xi. Gardening, as an Art of Design and Taste, in Anhalt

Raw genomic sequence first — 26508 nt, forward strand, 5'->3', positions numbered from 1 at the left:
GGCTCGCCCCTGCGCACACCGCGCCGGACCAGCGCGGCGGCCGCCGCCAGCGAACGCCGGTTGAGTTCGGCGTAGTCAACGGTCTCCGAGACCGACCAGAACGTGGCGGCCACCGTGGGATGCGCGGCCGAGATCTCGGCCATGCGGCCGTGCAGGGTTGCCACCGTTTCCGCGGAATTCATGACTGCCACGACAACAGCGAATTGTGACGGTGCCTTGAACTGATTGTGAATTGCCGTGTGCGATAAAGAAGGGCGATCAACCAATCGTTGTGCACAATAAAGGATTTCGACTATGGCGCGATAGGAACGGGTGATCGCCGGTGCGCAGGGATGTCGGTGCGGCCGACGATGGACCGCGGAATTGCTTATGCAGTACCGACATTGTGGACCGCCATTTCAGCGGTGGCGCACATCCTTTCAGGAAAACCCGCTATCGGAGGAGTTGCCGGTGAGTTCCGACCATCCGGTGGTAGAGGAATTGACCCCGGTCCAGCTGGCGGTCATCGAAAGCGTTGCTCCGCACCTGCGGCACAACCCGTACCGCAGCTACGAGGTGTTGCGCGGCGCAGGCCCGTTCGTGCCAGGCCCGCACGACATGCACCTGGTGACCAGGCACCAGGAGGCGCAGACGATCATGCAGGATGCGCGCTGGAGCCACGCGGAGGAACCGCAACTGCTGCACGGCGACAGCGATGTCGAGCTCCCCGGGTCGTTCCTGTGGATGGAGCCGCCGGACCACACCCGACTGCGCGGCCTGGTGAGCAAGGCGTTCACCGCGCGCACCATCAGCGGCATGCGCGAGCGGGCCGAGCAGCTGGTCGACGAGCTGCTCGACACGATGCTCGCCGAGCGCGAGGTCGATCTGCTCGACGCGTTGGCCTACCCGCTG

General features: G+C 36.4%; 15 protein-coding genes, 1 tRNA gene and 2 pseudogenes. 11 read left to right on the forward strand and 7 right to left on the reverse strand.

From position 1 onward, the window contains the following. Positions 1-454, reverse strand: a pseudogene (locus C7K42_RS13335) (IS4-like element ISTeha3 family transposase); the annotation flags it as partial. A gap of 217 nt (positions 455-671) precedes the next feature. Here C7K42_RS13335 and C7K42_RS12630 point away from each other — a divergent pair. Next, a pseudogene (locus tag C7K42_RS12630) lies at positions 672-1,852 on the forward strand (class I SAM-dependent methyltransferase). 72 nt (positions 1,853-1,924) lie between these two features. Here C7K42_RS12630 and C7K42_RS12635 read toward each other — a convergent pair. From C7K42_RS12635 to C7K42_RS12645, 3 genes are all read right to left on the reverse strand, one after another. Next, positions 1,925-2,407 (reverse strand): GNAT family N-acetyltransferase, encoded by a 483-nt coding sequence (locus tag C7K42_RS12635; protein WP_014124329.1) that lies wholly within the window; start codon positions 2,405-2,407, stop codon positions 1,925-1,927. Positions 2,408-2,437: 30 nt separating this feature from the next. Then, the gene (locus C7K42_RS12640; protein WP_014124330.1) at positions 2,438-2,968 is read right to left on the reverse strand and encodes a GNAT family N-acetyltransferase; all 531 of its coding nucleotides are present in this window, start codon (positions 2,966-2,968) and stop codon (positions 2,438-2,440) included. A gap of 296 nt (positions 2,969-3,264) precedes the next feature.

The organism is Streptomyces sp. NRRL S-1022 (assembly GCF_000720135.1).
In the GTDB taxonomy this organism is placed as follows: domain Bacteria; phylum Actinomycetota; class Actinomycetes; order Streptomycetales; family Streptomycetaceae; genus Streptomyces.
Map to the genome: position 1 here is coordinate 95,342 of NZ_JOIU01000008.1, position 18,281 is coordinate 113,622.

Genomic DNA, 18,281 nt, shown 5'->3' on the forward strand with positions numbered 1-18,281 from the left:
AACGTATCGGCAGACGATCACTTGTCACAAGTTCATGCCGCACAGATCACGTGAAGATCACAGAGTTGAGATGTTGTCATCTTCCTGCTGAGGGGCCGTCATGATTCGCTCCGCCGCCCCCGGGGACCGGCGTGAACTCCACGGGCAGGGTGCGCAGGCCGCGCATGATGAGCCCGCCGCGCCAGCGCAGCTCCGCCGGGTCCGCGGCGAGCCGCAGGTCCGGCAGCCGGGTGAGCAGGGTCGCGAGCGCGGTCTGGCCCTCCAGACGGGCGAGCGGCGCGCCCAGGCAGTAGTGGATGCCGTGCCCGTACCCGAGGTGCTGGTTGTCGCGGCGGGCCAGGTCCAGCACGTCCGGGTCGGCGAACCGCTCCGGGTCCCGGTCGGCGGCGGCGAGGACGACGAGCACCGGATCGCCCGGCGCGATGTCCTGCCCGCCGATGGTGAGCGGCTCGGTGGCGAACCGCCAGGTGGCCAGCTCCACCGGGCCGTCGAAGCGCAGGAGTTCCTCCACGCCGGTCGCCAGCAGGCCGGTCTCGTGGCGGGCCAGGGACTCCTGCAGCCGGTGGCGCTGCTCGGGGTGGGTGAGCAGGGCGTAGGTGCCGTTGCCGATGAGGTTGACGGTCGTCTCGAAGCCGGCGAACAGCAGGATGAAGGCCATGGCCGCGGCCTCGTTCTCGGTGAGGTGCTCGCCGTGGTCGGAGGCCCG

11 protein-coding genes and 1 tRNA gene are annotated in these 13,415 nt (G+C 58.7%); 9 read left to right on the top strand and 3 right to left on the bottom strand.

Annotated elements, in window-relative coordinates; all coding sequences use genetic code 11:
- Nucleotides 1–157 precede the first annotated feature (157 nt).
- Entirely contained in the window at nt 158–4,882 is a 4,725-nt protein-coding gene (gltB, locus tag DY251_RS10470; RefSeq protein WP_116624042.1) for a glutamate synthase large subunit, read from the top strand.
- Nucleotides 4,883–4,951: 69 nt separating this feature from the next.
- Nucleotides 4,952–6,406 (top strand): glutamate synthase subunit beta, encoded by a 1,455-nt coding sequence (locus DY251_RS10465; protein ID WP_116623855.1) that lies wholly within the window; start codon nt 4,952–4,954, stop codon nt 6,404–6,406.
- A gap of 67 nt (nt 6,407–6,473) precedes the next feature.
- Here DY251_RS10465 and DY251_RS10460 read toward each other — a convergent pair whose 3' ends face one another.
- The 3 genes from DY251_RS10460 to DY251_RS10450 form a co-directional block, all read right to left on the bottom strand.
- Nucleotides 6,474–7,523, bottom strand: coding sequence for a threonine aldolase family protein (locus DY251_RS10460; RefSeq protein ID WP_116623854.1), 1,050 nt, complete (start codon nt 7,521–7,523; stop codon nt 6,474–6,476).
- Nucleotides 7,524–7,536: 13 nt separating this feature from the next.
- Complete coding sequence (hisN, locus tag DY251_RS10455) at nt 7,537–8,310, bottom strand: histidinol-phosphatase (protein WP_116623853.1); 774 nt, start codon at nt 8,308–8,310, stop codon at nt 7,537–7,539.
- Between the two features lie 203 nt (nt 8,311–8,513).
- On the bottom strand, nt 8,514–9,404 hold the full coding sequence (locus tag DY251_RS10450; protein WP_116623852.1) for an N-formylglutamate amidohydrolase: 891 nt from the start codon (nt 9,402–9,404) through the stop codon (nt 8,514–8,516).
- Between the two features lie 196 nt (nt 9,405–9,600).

364(A). The gardens of Worlitz, near Dessau, were considered by the Prince de Ligne as the first in Germany; they are situated in a plain, in the neighbourhood of extensive woods; and their boundary is in one part formed naturally by the Lake of Worlitz, and in others by artificial canals, embankments, avenues, and palisades. The effect is fine, as the gardens thus seem to blend with the surrounding scenery, without a stranger being able to ascertain their exact extent. The lake, with two other pieces of water, communicating by canals, supplies a great variety of water-scenery, and affords the advantage of visiting all the remarkable objects of the gardens in a boat. These grounds are divided into five gardens, of which the following are the details: �The palace garden lies between the lake and the town; from which last it is partly concealed by a belt ot evergreens and other shrubs, beyond which is a low wall of stone, rough from the quarry. This garden has two entrances, both of which are open; at a short distance from one of them a full view is obtained of the palace. In front of the building is a large, irregular lawn, on two sides of which are broad gravel-walks, bordered by tall lime-trees and rose-bushes; while the third side, directly in front of the palace, is adorned with large cast-iron vases, in which orange trees are usually placed during the summer. The principal edifices in this garden are the Princess's house, stables, and other structures, built in the Gothic style, on account of their proximity to an old church, the yard of which was formerly the village burying-ground, but which is now a part of the garden; a summer saloon, in front of which is a pump in the form of an altar, resembling some antique fountains at Rome and Herculaneum; a Gothic fountain; a large stone sarcophagus, eleven feet long, five and a half feet broad, and six feet high, having the angles adorned with Corinthian pilasters, and inscription-tablets on each side, supported by winged genii. One of the inscriptions consists of some verses taken from Klopstock's Messiah; another, facing the church, said to be written by the Prince, is as follows:�''Here are deposited the remains of those who departed before us, and who, in our mortal dwellings, have made room for us, as we shall make room for others. ' There is also an Ionic arcade, adorned by numerous statues. The Cedar Hill is so called, because it is chiefly planted with Virginian, Carolina, and red cedars. The summit, where the trees incline backwards in a semicircular form, commands a view of the church and churchyard. Half way down the hill, is a seat shaded with cedars, from which, through a vista of ivy-encircled pines, is a distant view of a funereal urn on the other side of the water. At the foot of the hill is a wilderness, and beyond, a sloping lawn washed by the lake. On the right is a small drawbridge over a deep creek, called the Swan Pond, and near this is a stone seat, commanding a fine perspective view of the palace. Neumark's Garden. This garden, named after the gardener who laid it out, consists of a large island, formed by two arms of the lake, which embrace it on three sides, and are united by a canal on the fourth. There are four other islands considered as belonging to this garden; but three of them are inhabited only by the swans which build their nests on them. The fourth is cultivated, and, on account of the great number of roses spread over it, is called Rose Island. On this island is a stone balcony with a balustrade of vine branches, and a beautiful arbour of honeysuckle and jasmine. A mound or embankment planted with evergreens and fruit trees, and provided with seats at favourable points of view, is carried round the whole of the large island; and a bridge, thrown across the canal, unites it with the main land. The side of the mound, next the lake, is not planted; so that a stranger, who mounts to the summit, passes at once from the most perfect seclusion to a view of scenes of bustling activity on the opposite bank of the lake, where the village damsels bleach their linen, and may be seen, in their tucked-up petticoats, like the Danaides of old, performing a labour which never ends. The garden is divided obliquely by a belt of evergreens; from which a green alley, formed by cherry and plane trees, leads to an arcaded avenue, intended to afford shade during the heat of the day in summer. The chief buildings and garden ornaments in Neumark's Garden are two pavilions: one, on the summit of a well-planted hill, contains curiosities brought from the South Sea Islands and South America; and the other is appropriated to casts from antique statues, and a library, consisting chiefly of journals and travels. A fine copy of the Dying Gladiator, by Erlich, is placed on a small elevation, and surrounded by Virginian cedars. At the end of a short avenue of plane trees, a monument to the memory of Jean Jacques Rousseau is discovered on a small island planted with poplars, on the lake. In the middle of this island, as at Ermenonville, an altar with a stone urn is elevated upon steps, within a circle of Italian poplars. In front of the altar is an inscription to the memory of Rousseau, written by the prince; on the back is a half-length bas-relief of the philosopher, and on the sides are a lyre and a wreath of oak. An allegorical labyrinth, intended to typify human life, is, however, one of the most curious objects in this garden. This labyrinth has the appearance of a deep valley of wood and rock, through which wind narrow uneven paths, to which the light of day can only penetrate at intervals. In some parts the soil is sterile, and bears only the gloomy pine; in others, solitary flowers blossom. Here we behold a barren rock: there a glowing prospect opens to our view. In the centre of the labyrinth is a place shaded by a circular row of acacias, within black walls, divided by three inlets. The same number of sandstone niches, ornamented with Corinthian pilasters, rest against the walls. One of these niches is vacant. In the other two are placed the busts of Gellert and Lavater: both busts are sculptured out of a grey stone found in the Weimar territory. The opening between the vacant niche and the one which contains the bust of Eavater suddenly leads, by an abrupt turning out of the labyrinth, into a broad grass path, to intimate how abruptly the path of life may sometimes be cut short. Those who wish to pursue the allegory, however, must leave the circle by the inlet between the two busts, which leads deeper into the wilderness. This path winds along darkly through the wood, is hemmed in on each side by rocks, and gradually contracted, until it forms a deep hollow way, over which passes one of the arches of a bridge thrown across the valley. This arch has a balustrade made of dry bought, and on a white tablet is the following inscription: � 'Traveller ! choose thy way with judgment. ' The wanderer now walks circumspectly under the arch; �the alarms increase; �the sharp-pointed rocks grow more formidable and impending, the foot-path more rough and steep. The hollow soon becomes contracted to a point, affording only, through a hole, the distant prospect of a funereal monument. Here, however, the path turns to the left. Some steps lead up a narrow passage, overshaded with honeysuckle and Ivy, and provided with seats placed without any regular order. The passage widens and opens into a deep black cavity, over which appear, inscribed on a white tablet, the following words: � 'Here the choice becomes difficult, and must be decisive. ' If the adventurer decides upon entering, he will find the cave thirty-five paces long; and, at first, nothing dismaying will appear, for it is still wide, and light penetrates by a lateral aperture, through which a statue of Leda with her swan is seen. On advancing towards the statue, the following words, on the wall by the side of the opening, catch the eye: � 'Turn back quickly!' If the curious stranger should still venture to step forward, and pass through the opening, he shudders to find himself on the precipitous brink of a broad canal, and loses no time in obeying the injunction. On turning back, a narrow, dismal, and terror-striking path is perceived to run off obliquely to the right. The ground is uneven, the walls on each side dirty, and the overhanging rocks of the roof threaten danger. This horror overcome, and the path entered, it soon leads into a dark, gloomy thicket, on issuing from which, the undaunted explorer unexpectedly finds himself transported at once into Elysium. This Elysium is an exquisitely laid out piece of ground in an oval form. The interior is a beautiful lawn of the same shape, carpeted with a velvet turf of the richest green, and studded on the margin with circular beds of flowers, and groups of lovely trees, among which are the tulip tree, the orange, the red-flowering acacia, the almond, the cherry, and the thorn. A broad gravel-walk surrounds the lawn. On the right, beside the path which leads into Elysium, white flowering acacias, planted in semicircles, form two recesses or arbours, within which are seats. The farthest is considered to produce the crowning effect of the whole; from this seat through a high vaulted arch, washed at its base by the waters of the lake, the mausoleum of the princely family is seen rising in the distance, thus uniting the ideas of death and Elysium. The Ladies' Green presents nothing remarkable. It has obtained its name from the circumstance of the trees which surround it having been all planted by ladies. Some interesting prospects are obtained from the neighbouring walks. Schoch's Garden also derives its name from its designer. It is situated on the north of the lake, and consists partly of an island and partly of the main land, the walks being carried on by a variety of picturesque bridges. One of these is ornamented with black flower vases, and is thrown across the mouth of a canal, over which the branches of a thick plantation of high alder, birch, oak, and other trees, unite in forming a vaulted shade. Another bridge is formed of an oak sawn asunder lengthwise; planks being laid across the two halves of the tree, and the balustrade being composed of crooked boughs. The Bridge of Stairs is so called, because, in consequence of the high spring of the arch, it is ascended from each end, to nearly the middle, by steps. The Turn Bridge has a very curious appearance. It turns on a pillar fixed in the bank, and, as the equilibrium is well distributed, it is easily set in motion; its length is about ten ells (30 feet), and its breadth three feet. The balustrade is made of light wood, and the whole structure is painted white. A swinging aerial bridge, which the Prince de Ligne has described as making the passengers appear like rope-dancers, is suspended by chains from the bare sides of two opposite rocks, which seem to have been rent asunder by some convulsion of nature. A little stream of clear sparkling water runs along the bottom of the abyss. This perilous-looking bridge is, however, perfectly secure. Four strong iron chains are drawn from the one side of the rock to the other, and firmly soldered into stones, concealed within the rock as counterpoises. Planks are placed diagonally, and so well secured by cramps, that they cannot possibly give way. Two other chains, carried along the bridge on each side, supply the want of balustrades. Schoch's Island. Near the banks of the lake is a plot of flowers growing in the form of a pyramid, and encircled by six plane trees. A gravel walk runs between the flowers and the planes. Diana's wood is an irregular oval thicket, planted with silver poplars, plane, ash, elm, and other trees, with some clumps of yew. In the centre of the wood is a statue of the goddess, about four feet high, elevated on a pedestal, with a hound at her side. A remarkable illusion is produced in one part of this island. The stranger appears to be in a long deep valley. He sees neither bridges nor buildings, except the roof of the pavilion, where the curiosities from the South Sea Islands are kept, which is observed rising above some trees near the horizon. The lake cannot be said to be seen: we have only an obscure impression of its situation. But by what enchantment is the place so mysteriously changed? A few plantations and elevations of the soil alone transform the whole prospect. Thickets seem grown up by chance; here, a solitary tree, there a few, and sometimes a cluster of trees, give not only variety to the scene, but, also, in appearance, remove near objects to a distance, connect those that are disjoined, bring the distance to the foreground, separate what is united, conceal what was before uncovered, and make visible what was concealed. There are but few buildings on this island. The Nymph�um is a place sacred to the nymphs. It is a grotto constructed in a woody mountain, and it is 21 feet deep and 26 feet long. The entrance is ornamented with two fluted stone pillars, without a base, between two pilasters. The order is the ancient Ionic. The pillars support an entablature with griffins in the frieze, between which project candelabra, ornamented with leafwork. In the interior, the walls are covered with polished white gypsum, and the floor paved with flag-stones. The tomb of the elder Schoch, by whom this part of the garden was laid out, is at the foot of a little hill, planted with yews and firs, among which are placed numerous seats. Over the entrance to the tomb is the following inscription:� 'Schoch's place of rest. The labour of his mind-directed hand adorned these fields. ' The Gothic House is the next object of attraction. This interesting edifice has the form of a cloister, and stands on the summit of a verdant acclivity, not less soft to the eye than the feet, upon the sides of which are planted some slender poplars, which wave with every breath of wind. It is a large building, with more depth backward than breadth in front, surmounted with turrets, and embellished by numerous windows of painted glass. One readily perceives all that laborious intricacy, affectation, singularity, and rude grandeur, joined with an indescribable waste of labour, so peculiar to the Gothic taste. In short, we see here the emblem of that age of superstition, discord, violence, and gallantry, when every knight had a double duty to perform, namely,�' Der kirche mit dem schwerdt zu nutzen, Der damen ehre zu beschutzen ! ' His sword to draw, the church to serve, And ladies' honour to preserve!' We now quit the island to visit those portions of Schoch's Garden which are on the mainland.